International Commercial Arbitration

A guide to international arbitration institutions and to information about the commercial arbitration process

Introduction

Commercial arbitration is an alternative disupte resolution method, widely used in the United States and other countries. The use of commercial arbitration is voluntary. Clauses naming the location of an arbitration and the rules to be applied are usually included in the contract between the parties.

There are both institutional and ad hoc arbitrations. The former are conducted by organizations which specialize in the process. Many have their own procedural rules. Ad hoc arbitrations allow disputing parties to select arbitrators and applicable rules.

International commercial arbitration involves transactions across national boundaries. It is popular because it enables parties to avoid real or perceived prejudice against a foreign litigant in national courts. It may also be faster and less expensive than recourse to the courts. At the parties' request, the results of an arbitration may be kept confidential. Arbitration decisions are usually not subject to judicial review, but can usually be enforced in the courts. See the tab on appeal and enforcement for sources discussing circumstances under which awards can be appealed.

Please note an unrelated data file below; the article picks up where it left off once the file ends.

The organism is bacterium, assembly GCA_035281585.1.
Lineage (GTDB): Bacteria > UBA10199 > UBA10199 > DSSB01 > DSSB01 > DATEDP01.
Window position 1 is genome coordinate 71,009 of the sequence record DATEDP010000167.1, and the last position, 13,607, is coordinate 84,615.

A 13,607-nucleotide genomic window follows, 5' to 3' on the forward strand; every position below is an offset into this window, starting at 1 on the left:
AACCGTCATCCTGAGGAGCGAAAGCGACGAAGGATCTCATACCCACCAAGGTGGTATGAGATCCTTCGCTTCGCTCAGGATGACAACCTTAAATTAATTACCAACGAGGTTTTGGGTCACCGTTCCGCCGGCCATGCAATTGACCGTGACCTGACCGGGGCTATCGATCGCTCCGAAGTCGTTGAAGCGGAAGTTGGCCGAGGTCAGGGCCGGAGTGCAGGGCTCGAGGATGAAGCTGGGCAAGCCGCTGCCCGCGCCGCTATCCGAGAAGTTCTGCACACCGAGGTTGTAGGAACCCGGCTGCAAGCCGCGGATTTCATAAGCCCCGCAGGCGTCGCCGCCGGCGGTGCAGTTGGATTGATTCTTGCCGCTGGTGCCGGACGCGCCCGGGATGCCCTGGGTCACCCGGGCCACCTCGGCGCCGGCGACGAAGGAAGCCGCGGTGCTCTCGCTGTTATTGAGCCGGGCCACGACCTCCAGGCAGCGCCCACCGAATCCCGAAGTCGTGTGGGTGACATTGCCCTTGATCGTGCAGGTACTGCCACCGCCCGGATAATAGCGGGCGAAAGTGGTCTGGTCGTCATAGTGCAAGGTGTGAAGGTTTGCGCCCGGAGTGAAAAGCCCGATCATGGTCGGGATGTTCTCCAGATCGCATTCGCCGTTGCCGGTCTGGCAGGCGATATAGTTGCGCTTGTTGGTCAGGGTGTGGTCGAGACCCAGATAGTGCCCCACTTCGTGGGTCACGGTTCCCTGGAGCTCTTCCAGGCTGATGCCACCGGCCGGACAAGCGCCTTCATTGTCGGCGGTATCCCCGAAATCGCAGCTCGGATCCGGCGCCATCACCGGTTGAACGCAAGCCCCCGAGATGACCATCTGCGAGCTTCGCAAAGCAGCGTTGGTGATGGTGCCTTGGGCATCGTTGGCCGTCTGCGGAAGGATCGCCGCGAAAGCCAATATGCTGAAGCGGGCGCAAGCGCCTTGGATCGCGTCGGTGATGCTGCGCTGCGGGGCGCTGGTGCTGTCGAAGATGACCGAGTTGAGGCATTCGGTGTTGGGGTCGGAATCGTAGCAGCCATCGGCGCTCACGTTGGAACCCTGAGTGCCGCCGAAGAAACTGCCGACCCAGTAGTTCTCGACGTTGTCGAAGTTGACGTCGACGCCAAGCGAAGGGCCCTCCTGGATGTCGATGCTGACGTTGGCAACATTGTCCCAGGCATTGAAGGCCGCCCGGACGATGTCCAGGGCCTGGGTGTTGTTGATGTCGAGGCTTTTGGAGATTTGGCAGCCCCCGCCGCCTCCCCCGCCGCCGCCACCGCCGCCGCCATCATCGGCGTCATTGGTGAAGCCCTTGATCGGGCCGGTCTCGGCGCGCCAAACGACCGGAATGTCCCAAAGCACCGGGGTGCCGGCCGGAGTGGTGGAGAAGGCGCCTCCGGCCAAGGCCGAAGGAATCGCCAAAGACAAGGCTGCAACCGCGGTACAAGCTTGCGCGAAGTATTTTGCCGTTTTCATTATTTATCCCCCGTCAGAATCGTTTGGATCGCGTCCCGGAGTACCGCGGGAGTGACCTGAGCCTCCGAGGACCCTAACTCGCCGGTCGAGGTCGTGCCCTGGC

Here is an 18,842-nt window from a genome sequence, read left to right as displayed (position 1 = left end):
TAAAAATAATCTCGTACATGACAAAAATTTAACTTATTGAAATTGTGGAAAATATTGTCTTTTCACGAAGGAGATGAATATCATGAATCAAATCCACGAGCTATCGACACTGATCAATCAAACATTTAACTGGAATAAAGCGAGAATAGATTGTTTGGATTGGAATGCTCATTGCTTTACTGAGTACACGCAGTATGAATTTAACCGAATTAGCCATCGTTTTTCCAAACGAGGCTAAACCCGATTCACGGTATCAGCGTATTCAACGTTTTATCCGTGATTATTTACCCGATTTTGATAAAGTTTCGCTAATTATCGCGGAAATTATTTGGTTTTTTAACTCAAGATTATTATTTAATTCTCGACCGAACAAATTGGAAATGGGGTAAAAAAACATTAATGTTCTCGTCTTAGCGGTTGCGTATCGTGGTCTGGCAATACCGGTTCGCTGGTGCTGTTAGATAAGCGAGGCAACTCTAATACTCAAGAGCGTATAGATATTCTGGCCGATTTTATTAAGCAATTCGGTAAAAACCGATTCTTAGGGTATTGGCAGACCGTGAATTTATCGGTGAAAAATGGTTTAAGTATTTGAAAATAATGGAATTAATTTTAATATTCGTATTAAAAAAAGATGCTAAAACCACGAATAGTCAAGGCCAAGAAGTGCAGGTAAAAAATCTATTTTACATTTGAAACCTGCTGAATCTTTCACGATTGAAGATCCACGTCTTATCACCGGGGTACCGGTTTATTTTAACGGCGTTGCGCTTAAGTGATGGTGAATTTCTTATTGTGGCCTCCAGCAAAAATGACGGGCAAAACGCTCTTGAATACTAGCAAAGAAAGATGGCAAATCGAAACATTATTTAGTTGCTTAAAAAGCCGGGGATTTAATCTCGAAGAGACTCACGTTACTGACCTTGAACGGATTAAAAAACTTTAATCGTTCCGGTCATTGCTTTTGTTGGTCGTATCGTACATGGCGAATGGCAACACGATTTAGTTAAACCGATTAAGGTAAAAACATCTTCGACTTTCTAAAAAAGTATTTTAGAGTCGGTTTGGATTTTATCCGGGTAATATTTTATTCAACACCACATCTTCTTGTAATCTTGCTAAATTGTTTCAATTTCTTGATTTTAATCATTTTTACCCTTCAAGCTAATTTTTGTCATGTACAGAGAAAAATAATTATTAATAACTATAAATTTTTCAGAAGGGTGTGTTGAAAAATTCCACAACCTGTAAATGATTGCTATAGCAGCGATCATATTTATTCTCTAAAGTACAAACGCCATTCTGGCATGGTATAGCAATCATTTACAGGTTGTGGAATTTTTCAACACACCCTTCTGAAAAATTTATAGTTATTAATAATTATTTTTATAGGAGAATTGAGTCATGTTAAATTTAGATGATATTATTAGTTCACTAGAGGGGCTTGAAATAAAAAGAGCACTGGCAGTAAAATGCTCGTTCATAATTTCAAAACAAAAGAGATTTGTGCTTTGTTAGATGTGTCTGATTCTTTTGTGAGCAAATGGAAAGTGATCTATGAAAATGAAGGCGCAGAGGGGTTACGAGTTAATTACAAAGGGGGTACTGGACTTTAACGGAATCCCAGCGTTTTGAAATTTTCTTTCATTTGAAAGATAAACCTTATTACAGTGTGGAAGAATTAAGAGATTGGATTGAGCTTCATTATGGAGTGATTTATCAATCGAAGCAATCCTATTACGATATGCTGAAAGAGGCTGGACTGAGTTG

This research guide identifies some of the institutions engaged in international commercial arbitration. It links to online text and status information about some major commercial arbitration treaties. It lists some of the sources which publish arbitration awards which the parties have agreed to make public.

The Heafey Llibrary Resrouces tab will help you locate print and electronic information in our libary about international commerical arbitration.

There is a great deal of information available about international commercial arbitration, including dozens of online research guides. If you cannot find the information you need, please stop by Research Services or contact a Research Librarian via phone, email or text.